Electronic Thesis and Dissertation Repository

Degree

Master of Education

Program

Education

Supervisor

Dr. Alan Leschied

Abstract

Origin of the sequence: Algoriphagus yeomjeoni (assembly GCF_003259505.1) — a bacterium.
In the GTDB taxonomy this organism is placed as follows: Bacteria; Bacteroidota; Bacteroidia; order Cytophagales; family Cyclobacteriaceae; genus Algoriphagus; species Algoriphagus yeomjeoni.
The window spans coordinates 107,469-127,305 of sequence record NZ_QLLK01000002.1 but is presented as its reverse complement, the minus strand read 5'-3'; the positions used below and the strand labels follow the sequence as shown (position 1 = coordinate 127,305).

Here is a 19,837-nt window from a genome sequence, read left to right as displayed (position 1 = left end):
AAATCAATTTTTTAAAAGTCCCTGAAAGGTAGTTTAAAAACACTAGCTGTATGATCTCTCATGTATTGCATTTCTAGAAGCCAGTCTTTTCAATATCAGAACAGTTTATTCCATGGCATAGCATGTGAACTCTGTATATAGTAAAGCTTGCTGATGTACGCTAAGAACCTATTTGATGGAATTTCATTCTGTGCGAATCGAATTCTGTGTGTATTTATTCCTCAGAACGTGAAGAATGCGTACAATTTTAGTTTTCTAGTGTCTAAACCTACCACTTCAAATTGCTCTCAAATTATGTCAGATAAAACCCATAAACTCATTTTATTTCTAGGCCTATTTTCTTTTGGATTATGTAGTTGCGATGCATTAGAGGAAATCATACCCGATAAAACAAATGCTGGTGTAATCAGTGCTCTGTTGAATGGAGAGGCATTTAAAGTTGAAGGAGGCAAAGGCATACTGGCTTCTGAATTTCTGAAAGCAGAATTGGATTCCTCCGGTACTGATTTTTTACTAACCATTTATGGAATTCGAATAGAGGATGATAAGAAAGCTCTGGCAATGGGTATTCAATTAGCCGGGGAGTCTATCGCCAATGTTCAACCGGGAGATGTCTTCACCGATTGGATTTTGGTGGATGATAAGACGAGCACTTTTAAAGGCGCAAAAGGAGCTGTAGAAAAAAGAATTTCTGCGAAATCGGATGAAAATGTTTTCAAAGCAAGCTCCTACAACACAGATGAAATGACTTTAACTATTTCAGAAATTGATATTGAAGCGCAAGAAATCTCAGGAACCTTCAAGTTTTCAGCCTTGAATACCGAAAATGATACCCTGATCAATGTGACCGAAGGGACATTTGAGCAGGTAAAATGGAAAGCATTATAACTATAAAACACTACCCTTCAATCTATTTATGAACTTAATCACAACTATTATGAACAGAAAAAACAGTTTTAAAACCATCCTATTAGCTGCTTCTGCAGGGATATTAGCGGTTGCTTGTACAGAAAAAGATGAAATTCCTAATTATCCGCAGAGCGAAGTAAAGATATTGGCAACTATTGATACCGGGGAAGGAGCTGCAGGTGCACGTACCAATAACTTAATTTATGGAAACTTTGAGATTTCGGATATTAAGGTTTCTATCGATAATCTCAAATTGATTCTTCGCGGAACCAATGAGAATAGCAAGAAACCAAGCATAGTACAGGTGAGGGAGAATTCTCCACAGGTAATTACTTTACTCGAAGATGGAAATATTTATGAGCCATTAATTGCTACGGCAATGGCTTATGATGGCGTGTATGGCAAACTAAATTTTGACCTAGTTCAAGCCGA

Little is known about how and when the Psychopathy Checklist Revised (PCL-R) is being introduced into Canadian Courts or how it affects sentencing outcomes. Using the Lexis-Nexis Quicklaw Academic Database to retrieve judge’s sentencing decisions, all 274 cases with PCL-R information for Canadian courts were included in this study. It was hypothesized correctly that PCL-R information would most often be introduced in Long Term Offender (LTO) and Dangerous Offender (DO) applications as well as sentencing cases for murderers and sex offenders. The 274 cases were then reduced to 37 cases in order to focus on sentencing without Dangerous Offender or Long Term Offender applications. It was hypothesized that a higher PCL-R score and detailed expert testimony on psychopathy would lead to a longer sentence. It was found, when the offender’s offence was controlled for, a high risk to reoffend or a high PCL-R score significantly affected sentence length however the quality or quantity of expert testimony about psychopathy did not.